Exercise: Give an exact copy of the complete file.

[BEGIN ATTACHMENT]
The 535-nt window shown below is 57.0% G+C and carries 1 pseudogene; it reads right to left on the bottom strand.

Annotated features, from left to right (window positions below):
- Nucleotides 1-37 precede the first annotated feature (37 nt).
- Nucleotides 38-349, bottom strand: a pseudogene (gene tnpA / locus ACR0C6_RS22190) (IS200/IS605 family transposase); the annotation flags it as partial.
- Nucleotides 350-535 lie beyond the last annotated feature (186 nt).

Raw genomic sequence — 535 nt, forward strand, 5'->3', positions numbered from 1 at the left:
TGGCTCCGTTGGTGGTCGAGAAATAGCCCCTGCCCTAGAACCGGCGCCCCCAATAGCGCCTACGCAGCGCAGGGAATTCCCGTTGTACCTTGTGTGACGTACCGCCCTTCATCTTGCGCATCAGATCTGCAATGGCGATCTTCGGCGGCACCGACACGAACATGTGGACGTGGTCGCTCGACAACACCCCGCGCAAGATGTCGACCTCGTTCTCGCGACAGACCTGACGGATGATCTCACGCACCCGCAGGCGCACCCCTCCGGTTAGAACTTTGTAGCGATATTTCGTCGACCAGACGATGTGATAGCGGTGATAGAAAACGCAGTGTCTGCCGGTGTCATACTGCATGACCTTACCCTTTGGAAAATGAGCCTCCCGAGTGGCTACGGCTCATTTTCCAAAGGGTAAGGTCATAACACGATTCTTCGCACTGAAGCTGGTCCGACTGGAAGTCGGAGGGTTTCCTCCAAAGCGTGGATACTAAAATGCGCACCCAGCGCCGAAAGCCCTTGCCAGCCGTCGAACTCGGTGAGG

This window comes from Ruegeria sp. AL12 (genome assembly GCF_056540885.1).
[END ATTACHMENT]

The 535-nt window shown below is 57.0% G+C and carries 1 pseudogene; it reads right to left on the bottom strand.

Annotated features, from left to right (window positions below):
- Nucleotides 1-37 precede the first annotated feature (37 nt).
- Nucleotides 38-349, bottom strand: a pseudogene (gene tnpA / locus ACR0C6_RS22190) (IS200/IS605 family transposase); the annotation flags it as partial.
- Nucleotides 350-535 lie beyond the last annotated feature (186 nt).

Raw genomic sequence — 535 nt, forward strand, 5'->3', positions numbered from 1 at the left:
TGGCTCCGTTGGTGGTCGAGAAATAGCCCCTGCCCTAGAACCGGCGCCCCCAATAGCGCCTACGCAGCGCAGGGAATTCCCGTTGTACCTTGTGTGACGTACCGCCCTTCATCTTGCGCATCAGATCTGCAATGGCGATCTTCGGCGGCACCGACACGAACATGTGGACGTGGTCGCTCGACAACACCCCGCGCAAGATGTCGACCTCGTTCTCGCGACAGACCTGACGGATGATCTCACGCACCCGCAGGCGCACCCCTCCGGTTAGAACTTTGTAGCGATATTTCGTCGACCAGACGATGTGATAGCGGTGATAGAAAACGCAGTGTCTGCCGGTGTCATACTGCATGACCTTACCCTTTGGAAAATGAGCCTCCCGAGTGGCTACGGCTCATTTTCCAAAGGGTAAGGTCATAACACGATTCTTCGCACTGAAGCTGGTCCGACTGGAAGTCGGAGGGTTTCCTCCAAAGCGTGGATACTAAAATGCGCACCCAGCGCCGAAAGCCCTTGCCAGCCGTCGAACTCGGTGAGG

This window comes from Ruegeria sp. AL12 (genome assembly GCF_056540885.1).